The secret of joy in work is contained in one word – excellence. To know how to do something well is to enjoy it. – Pearl S. Buck
Austin media personality Sean Adams passed away yesterday at the age of 46. That could be one of those impersonal headlines that you see and think nothing of. For many people in the Austin area it is very personal. It is for me.
I recently wrote about change. Yesterday things changed for a lot of us.
Sean and I were not close friends, but we knew each other and liked each other. I went to church with him for many years and always admired him. There were many exceptional things about him. He was a great son, husband, father, and friend. He took all of those roles and responsibilities seriously. He was a man of faith, and he had a remarkable breadth and depth about him. He had talent coupled with a terrific work ethic. He and Chip Brown in the mornings were a special team discussing sports. There was true chemistry there, and it was great to listen to. It was a morning staple for many of us. It was about more than just sports – it was sports generously seasoned with wit and wisdom.
I had lunch with Sean a couple of times at his favorite restaurant, Cover 3. We talked about our families, business, and he encouraged me when I was writing my book. He was also an encouragement to our children. When I got the stunning news yesterday about his passing, I looked at my text message history with him. There is nothing profound there, but I will always treasure it.
My heart goes out to Karen, Damon, Alex, and Sean’s mother and siblings. I also grieve for Chip Brown, Mike Hardge, Mike Weigand, Anthony Williams, Thomas Graham, Geoff Ketchum, and all of the other many people who shared a close bond with Sean. He had a lot of true and genuine friends all across the country. You cannot say that about many people.
My lasting memories of Sean will be his faith and his heart for elevating others to higher planes. He was famous for the wisdom in his many sayings. They will stick with me.
Here are a few of my favorites:
- “The dream is free, the hustle is sold separately. Go to work.”
- “Do something good for the world today, because the people who are making it worse aren’t taking the day off.”
- “Everybody dies, but not everybody lives.”
He and I also shared a perspective on the value of sports. He spoke often of the huddle. The huddle is sacred, he would say. It is the one place where northerner and southerner, rich and poor, black and white, conservative and liberal, come together, put their arms around each other, and bond for a common goal. They sweat and bleed together, and special things happen.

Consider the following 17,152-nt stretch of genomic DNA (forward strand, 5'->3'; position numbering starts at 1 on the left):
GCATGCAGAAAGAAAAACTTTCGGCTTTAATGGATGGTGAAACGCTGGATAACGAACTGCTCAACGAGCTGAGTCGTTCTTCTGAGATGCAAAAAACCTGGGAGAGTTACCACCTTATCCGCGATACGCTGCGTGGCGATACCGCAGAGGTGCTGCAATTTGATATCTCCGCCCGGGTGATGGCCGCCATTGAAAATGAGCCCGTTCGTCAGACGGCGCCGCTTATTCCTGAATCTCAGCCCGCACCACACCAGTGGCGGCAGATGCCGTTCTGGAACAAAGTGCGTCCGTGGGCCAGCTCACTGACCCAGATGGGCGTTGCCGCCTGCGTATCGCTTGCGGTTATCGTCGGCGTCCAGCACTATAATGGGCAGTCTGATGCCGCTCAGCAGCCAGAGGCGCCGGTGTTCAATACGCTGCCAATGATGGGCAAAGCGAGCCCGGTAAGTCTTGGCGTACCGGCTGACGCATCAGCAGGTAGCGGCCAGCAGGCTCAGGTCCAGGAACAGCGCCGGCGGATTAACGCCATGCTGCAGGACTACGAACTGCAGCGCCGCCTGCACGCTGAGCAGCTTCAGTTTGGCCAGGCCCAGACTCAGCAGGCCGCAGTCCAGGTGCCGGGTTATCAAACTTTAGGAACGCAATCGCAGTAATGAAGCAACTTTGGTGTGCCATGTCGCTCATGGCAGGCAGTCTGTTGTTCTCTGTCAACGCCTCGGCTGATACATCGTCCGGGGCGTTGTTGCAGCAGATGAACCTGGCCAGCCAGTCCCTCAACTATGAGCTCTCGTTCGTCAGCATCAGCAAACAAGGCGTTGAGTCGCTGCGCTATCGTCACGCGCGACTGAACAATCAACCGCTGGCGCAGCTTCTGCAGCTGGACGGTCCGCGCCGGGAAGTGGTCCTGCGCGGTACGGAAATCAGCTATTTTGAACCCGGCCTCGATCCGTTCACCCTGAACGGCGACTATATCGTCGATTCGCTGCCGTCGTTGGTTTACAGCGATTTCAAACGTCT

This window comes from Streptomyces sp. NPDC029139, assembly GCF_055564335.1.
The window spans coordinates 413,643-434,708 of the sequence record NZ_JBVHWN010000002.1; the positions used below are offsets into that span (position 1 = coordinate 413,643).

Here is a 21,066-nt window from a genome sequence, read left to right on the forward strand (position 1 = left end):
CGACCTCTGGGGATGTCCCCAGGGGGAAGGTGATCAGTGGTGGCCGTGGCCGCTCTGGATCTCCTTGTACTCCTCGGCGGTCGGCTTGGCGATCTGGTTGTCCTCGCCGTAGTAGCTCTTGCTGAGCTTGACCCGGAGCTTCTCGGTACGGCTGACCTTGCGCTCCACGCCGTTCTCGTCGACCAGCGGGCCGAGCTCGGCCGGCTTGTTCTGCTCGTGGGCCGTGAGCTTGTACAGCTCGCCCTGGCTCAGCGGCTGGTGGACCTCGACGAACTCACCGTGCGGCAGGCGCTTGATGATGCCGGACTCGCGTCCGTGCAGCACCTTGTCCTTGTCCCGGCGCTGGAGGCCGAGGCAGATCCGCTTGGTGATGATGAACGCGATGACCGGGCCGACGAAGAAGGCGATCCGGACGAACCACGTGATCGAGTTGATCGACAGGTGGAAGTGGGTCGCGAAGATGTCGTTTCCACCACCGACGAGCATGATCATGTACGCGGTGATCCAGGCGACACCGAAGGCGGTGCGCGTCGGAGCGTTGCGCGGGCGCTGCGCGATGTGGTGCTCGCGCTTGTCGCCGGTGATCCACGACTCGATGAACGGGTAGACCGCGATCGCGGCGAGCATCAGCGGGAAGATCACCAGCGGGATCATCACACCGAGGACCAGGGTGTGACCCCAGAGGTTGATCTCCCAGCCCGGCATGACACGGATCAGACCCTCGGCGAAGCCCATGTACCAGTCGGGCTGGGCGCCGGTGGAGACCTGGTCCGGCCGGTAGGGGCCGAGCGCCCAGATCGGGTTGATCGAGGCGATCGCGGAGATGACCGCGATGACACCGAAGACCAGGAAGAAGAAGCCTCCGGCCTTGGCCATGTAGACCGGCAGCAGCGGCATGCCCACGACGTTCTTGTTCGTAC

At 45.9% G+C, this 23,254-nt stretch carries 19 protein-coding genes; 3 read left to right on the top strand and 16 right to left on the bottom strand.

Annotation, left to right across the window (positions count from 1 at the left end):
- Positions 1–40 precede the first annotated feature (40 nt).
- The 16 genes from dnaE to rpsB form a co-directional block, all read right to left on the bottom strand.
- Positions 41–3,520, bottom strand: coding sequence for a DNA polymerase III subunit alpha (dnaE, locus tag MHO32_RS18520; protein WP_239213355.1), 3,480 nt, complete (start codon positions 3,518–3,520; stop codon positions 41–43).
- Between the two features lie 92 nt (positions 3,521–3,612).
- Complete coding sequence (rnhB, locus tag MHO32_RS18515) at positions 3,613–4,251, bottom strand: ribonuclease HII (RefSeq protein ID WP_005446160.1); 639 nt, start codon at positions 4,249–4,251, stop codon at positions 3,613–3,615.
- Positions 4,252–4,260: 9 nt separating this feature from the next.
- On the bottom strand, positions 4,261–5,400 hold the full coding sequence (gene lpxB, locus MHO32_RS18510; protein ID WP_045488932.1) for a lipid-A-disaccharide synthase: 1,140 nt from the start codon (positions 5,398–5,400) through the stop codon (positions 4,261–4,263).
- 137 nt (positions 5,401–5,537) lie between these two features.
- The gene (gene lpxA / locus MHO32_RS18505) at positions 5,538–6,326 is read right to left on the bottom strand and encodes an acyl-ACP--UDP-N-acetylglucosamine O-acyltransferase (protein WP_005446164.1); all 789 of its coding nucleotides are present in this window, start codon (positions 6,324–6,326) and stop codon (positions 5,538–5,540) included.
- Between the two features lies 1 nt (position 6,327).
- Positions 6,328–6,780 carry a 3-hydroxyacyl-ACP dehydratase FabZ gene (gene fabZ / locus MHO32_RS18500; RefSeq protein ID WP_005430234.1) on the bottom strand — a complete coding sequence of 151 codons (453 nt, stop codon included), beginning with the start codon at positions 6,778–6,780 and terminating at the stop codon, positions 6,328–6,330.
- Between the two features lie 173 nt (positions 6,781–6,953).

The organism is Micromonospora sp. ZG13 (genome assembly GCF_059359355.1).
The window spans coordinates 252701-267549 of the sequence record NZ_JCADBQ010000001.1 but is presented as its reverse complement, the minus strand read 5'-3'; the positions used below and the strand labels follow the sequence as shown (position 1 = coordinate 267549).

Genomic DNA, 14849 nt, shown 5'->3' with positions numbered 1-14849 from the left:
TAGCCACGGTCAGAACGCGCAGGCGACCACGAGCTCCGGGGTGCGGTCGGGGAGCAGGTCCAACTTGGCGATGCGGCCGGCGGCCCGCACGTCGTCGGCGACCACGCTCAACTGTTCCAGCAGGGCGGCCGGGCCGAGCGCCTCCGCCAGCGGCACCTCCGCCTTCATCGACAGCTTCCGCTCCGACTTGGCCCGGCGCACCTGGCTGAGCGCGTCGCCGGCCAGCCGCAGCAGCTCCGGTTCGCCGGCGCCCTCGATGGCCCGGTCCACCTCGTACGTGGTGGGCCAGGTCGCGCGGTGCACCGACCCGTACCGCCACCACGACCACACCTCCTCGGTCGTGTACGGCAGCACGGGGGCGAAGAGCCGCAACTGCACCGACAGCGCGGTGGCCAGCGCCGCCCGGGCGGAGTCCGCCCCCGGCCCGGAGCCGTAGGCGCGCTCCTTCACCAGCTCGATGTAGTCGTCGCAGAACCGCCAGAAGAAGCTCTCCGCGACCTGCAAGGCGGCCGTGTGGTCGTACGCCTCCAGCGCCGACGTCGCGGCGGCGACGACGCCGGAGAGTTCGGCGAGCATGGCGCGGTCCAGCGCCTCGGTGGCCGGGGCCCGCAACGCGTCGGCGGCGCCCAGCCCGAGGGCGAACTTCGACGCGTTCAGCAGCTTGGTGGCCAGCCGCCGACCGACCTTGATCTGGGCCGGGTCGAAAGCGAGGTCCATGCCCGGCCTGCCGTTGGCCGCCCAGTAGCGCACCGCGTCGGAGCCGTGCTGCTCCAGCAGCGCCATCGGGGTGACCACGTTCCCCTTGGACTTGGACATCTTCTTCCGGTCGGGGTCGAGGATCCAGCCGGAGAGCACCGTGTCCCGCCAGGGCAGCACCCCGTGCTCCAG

Sean often said: “Life happens for those who show up.”
Sean showed up.
Life happened for him.
Thanks for showing up for all of us, brother. Rest in Peace.
Chop your own wood, and it will warm you twice. – Henry Ford
As we approach the end of summer with the autumnal equinox, I find myself appreciating the changing of the seasons. Here in Texas we usually have a hot spring followed by a scorching summer followed by a hot fall. Even here, though, the changing of the seasons is noticeable if you pay attention.
Moving into autumn the daylight is getting shorter. The morning temperatures are a lot cooler. The trees are starting to think about changing colors. The Friday Night Lights start to glow (in this region that is actually part of nature). Until I started gardening I did not pay much attention to the seasons. I now find myself feeling more tied to light, darkness, rain, temperature, planting, and harvesting. Just about the time I am getting tired of the long hot days, they start getting shorter and cooler.
The changing seasons are a metaphor for life as well. I have never met anyone who truly loves change, at least not all change. I tend to get set in my comfortable routines and find that any change or disruption to them is annoying, even if the change is ultimately better (which it often is). Even though most of us don’t love change, we have to make peace with it because things change. It is one of the few constants.
Since change is inevitable, I try to get philosophical about it. Perhaps just as I welcome the changing of the seasons I can also welcome other types of change. There are many seasons of life that people experience. We greatly enjoyed the season of life when our children were small. When they started school that brought many changes to our lives and routines. When they left for college we again faced great change. Now that we are empty nesters and see the gray hair in the mirror, yet more change. When we face changes to the seasons of our lives we try to look for the new and exciting possibilities. It is not always easy.